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Pfizer begins Phase 2b study of S. aureus vaccine in adults undergoing elective spinal fusion surgery

7 July 2015  •  Author: Victoria White

The first patients have been enrolled in a Phase 2b clinical trial of Pfizer’s investigational Staphylococcus aureus (S. aureus) multi-antigen vaccine (PF-06290510) in adults undergoing elective spinal fusion surgery.

s.-aureus

The purpose of the study, named STRIVE, is to evaluate the safety and efficacy of the vaccine to determine if it prevents postoperative invasive S. aureus infections in patients undergoing elective spinal surgery.

Surgical Site Infections (SSIs) are a significant and growing concern. SSIs caused by S. aureus account for approximately 20% of all SSIs in the US alone. Patients who suffer such infections due to antibiotic resistant (MRSA) or antibiotic sensitive (MSSA) S. aureus have worse clinical outcomes, including increased mortality in comparison with non-infected patients.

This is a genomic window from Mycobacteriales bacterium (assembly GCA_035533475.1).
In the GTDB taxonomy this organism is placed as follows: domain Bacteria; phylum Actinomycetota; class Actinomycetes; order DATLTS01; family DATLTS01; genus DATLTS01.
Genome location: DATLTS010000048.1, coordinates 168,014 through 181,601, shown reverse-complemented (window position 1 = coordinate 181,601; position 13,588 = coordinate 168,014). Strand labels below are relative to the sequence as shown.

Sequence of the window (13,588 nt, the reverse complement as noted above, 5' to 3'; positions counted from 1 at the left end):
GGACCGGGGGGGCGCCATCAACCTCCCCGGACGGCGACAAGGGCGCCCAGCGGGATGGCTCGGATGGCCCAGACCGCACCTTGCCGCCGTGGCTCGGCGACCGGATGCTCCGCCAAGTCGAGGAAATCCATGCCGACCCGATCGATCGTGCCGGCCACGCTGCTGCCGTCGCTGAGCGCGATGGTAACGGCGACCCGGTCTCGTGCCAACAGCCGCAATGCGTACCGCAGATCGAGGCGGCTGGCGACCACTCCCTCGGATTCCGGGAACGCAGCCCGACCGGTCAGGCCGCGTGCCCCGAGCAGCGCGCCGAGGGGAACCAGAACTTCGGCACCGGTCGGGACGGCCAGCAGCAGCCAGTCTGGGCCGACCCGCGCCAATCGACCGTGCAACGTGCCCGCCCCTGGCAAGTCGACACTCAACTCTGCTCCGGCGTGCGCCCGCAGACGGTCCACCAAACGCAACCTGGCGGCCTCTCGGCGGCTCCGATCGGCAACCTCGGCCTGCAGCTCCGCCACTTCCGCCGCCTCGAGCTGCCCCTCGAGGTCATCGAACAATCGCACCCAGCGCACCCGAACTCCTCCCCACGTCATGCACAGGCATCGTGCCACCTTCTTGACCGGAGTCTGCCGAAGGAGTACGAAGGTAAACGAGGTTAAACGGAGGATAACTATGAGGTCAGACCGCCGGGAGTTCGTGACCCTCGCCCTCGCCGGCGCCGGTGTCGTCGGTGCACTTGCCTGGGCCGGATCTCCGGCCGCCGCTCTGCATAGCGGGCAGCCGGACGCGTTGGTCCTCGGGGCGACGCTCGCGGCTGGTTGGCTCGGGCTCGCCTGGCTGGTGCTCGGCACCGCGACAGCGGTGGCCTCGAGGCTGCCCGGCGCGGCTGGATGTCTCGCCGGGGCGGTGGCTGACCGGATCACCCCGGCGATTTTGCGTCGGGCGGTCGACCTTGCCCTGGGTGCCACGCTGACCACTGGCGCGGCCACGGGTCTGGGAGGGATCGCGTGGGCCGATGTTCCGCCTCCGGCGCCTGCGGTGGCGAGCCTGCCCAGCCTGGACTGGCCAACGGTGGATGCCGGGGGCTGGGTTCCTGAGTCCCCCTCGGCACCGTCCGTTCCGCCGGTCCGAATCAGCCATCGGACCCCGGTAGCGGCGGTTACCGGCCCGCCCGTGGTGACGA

No licensed vaccine currently available to prevent invasive S. aureus disease

“We are pleased to take this important next step in the development of our S. aureus vaccine,” said Dr Kathrin Jansen, senior vice president and chief scientific officer of Vaccine Research and Development for Pfizer. “To date, there is no licensed vaccine available to prevent invasive S. aureus disease. We believe results from this study, if positive, will bring us closer to a potential preventive measure for this challenging disease that is associated with considerable morbidity and mortality.”

The primary outcome of the study, with an estimated enrollment of 2600 subjects, will measure the number of subjects in each treatment group with postoperative S. aureus blood stream infections and/or deep incisional or organ/space surgical site infections occurring within 90 days after elective posterior instrumented lumbar spinal fusion. Secondary outcomes will also measure postoperative S. aureus blood stream infections and/or deep incisional or organ/space surgical site infections occurring within 180 days after surgery, and postoperative S. aureus surgical site infections occurring within 90 and 180 days after elective posterior instrumented lumbar spinal fusion. Estimated completion of the study is 2017.

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